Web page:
Justine says: “So many of my mother’s recipes were preceded by this exotic word: “Italian”. In trawling through her recipe books, I see it applied to rice, to salads, and to casseroles: pretty much anything that contained parsley, basil, tomato sauce or olives was deemed “Italian”. Of course, the authenticity of these dishes is to be debated, and here, I am following in my mother’s footsteps. This contains harissa paste: not very Italian, I know, but I couldn’t help myself. It is a pretty retro style dish, so bestowing on it one of my mother’s favourite transformative terms seemed applicable.
I use pork fillet a lot in my cooking: quick and easy to sauté, and it embraces so many different flavours. When I can, I buy it from a butcher, however most of the time, it is a freezer staple for me to turn to quickly in times of culinary need.
Please be sure to brown the pork well first, before making the tomato sauce (obviously in the same pan as the one you browned the pork in: the pan will retain so much of the browning bits and flavour).
Serve with mashed potato, or polenta, or indeed rice.”
Italian Pork & Olives
300g pork fillet, sliced
1 tbsp harissa paste
1 tbsp olive oil (and a bit extra, in case)
1 carrot, peeled and finely chopped
1 stick celery, finely chopped
1 large white onion, finely chopped
2 cloves garlic, peeled and microplaned
1 tin chopped tomatoes
1 tbsp tomato paste
1/2 a bag baby spinach
1/2 tsp sugar
1 cup black olives
1/2 tsp Maldon Salt
Good grinding black pepper
Small handful basil, chopped
Small handful parsley, chopped
1 anchovy fillet, rinsed and drained
Zest and juice of 1/3 of a lemon
1/2 cup grated Parmesan
More fresh basil and parsley, finely chopped
Heat the oil and butter in a large frying pan, and add the harissa paste and pork. Brown well on both sides: this should take a total of 5 minutes on a relatively high heat. Remove the pork with tongs, and set the pork aside.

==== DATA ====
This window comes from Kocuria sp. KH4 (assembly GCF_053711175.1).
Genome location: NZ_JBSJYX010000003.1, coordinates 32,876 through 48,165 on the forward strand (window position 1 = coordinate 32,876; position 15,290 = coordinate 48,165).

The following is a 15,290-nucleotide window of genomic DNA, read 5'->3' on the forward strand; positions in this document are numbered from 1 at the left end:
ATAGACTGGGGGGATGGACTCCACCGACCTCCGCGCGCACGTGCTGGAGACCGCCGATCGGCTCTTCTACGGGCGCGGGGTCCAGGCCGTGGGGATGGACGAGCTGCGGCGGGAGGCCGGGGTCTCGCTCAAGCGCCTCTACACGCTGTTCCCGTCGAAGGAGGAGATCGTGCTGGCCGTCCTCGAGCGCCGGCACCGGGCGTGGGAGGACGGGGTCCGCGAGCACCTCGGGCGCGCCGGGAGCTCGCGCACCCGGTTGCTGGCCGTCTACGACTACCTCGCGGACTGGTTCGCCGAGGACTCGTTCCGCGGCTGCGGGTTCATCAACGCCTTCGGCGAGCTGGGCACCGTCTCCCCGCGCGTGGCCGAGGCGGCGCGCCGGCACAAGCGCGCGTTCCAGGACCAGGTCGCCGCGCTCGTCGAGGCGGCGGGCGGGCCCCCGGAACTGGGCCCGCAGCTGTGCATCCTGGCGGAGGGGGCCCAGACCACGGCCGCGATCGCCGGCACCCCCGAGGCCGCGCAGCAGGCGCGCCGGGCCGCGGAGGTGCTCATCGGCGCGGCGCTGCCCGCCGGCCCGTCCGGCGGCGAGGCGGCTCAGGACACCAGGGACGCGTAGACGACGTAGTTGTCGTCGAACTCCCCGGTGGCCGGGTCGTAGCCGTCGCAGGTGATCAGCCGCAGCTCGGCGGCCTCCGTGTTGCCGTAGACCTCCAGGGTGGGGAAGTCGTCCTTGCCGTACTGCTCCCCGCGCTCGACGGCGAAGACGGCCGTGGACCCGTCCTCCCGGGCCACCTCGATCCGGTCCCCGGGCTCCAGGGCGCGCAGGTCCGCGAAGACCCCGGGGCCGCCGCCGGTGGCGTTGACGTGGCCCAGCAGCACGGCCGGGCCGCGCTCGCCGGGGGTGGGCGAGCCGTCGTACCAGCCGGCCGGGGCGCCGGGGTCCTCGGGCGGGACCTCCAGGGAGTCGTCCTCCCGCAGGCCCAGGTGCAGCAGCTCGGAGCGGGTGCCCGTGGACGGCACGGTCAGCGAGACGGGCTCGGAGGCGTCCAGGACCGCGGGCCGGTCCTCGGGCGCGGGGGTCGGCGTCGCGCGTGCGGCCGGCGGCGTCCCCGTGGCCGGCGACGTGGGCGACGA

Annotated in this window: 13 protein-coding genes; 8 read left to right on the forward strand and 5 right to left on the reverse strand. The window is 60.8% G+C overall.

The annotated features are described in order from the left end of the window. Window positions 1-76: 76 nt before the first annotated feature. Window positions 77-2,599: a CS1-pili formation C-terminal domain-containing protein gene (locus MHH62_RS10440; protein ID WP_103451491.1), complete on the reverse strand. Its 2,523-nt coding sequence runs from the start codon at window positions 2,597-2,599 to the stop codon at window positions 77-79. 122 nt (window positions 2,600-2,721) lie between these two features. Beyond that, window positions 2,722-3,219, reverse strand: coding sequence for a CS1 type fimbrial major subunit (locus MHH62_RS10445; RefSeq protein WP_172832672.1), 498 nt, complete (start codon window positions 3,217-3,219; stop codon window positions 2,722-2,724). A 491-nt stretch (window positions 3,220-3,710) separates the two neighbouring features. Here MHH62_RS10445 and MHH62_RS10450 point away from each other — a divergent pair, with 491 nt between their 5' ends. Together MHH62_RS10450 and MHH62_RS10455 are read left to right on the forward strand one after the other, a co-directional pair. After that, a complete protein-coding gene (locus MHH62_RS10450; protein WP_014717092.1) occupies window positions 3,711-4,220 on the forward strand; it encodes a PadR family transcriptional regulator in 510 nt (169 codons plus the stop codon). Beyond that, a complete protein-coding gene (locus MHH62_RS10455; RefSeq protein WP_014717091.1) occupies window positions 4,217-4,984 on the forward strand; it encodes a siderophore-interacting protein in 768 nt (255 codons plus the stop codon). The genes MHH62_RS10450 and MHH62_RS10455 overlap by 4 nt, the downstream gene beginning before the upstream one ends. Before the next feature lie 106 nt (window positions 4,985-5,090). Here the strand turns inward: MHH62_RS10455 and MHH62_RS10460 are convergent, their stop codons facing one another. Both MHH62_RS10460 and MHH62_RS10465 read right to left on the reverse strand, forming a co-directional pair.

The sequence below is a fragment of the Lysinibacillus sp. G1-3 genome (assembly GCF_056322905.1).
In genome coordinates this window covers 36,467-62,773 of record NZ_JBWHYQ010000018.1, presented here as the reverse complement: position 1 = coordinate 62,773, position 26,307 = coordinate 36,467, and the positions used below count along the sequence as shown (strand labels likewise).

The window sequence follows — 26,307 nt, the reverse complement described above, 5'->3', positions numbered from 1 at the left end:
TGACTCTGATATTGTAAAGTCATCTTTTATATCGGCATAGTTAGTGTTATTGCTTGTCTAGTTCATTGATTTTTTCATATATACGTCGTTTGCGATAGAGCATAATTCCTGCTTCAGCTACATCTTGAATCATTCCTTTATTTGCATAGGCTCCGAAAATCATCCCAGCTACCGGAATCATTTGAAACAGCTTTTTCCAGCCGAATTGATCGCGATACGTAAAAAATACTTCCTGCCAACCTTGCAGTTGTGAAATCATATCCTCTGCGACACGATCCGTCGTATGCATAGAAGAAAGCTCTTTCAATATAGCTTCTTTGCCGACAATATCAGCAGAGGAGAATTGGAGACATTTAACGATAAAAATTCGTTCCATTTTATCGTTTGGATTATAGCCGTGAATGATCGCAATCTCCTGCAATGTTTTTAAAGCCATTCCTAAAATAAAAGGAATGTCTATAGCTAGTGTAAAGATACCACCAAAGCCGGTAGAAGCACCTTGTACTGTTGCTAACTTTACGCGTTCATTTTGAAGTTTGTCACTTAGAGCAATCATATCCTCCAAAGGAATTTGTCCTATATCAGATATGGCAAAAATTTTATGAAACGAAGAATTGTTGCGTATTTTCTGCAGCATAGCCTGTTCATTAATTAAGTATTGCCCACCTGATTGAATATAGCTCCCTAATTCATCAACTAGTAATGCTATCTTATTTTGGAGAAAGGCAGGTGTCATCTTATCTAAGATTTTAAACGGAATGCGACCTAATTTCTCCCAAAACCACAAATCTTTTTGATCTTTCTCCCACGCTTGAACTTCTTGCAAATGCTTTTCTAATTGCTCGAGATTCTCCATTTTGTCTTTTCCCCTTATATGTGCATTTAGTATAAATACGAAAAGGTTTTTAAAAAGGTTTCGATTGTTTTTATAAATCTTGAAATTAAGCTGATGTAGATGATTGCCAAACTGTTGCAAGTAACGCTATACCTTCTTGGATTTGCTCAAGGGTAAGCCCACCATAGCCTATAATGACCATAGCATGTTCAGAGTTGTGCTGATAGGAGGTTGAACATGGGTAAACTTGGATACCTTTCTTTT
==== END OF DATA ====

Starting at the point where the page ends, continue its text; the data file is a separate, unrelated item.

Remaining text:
Using the same pan, add the onion, celery, garlic and carrot, and a little more olive oil if you think necessary. Sauté this for a good ten minutes: please ensure this is done properly, as you want the mix well softened. Turn the heat up quite high after the ten minutes, and add the tinned tomatoes, olives, anchovy fillet and tomato paste and sugar. Allow to bubble furiously for at least a minute, as you keep stirring. Turn the heat down after a minute, add the pork back to the pan, along with the herbs and seasoning, and simmer for an hour, on a low heat. Keep stirring every now and then to ensure it doesn’t stick to the pan. Half way through the cooking though, stir through the spinach leaves.
Just before serving add the lemon zest and juice, taste again for seasoning and adjust if necessary, and serve sprinkled with Parmesan.
Michael’s wine recommendation – CLICK HERE
I live on Salisbury Plain, England, in a very old, wonky thatched cottage that looks like it’s been iced with royal icing and topped with Shredded Wheat. I grew up in South Africa, but have lived in England for 18 years.
I run my design business, Hector and Haddock, from my studio at home where I design linocuts, screen prints, tea towels and greeting cards. A complete bibliophile and self confessed hoarder, all of my designs and work pay homage to vintage graphics and paper. I also use this extensive paper ephemera collection to create bespoke paper pictures for clients.
More than anything, I love to cook for people. I hope that you find these recipes helpful, inspiring and delicious, even if you don’t follow a gluten free diet. There’s more on the inspiration in my blog in The Plain Kitchen.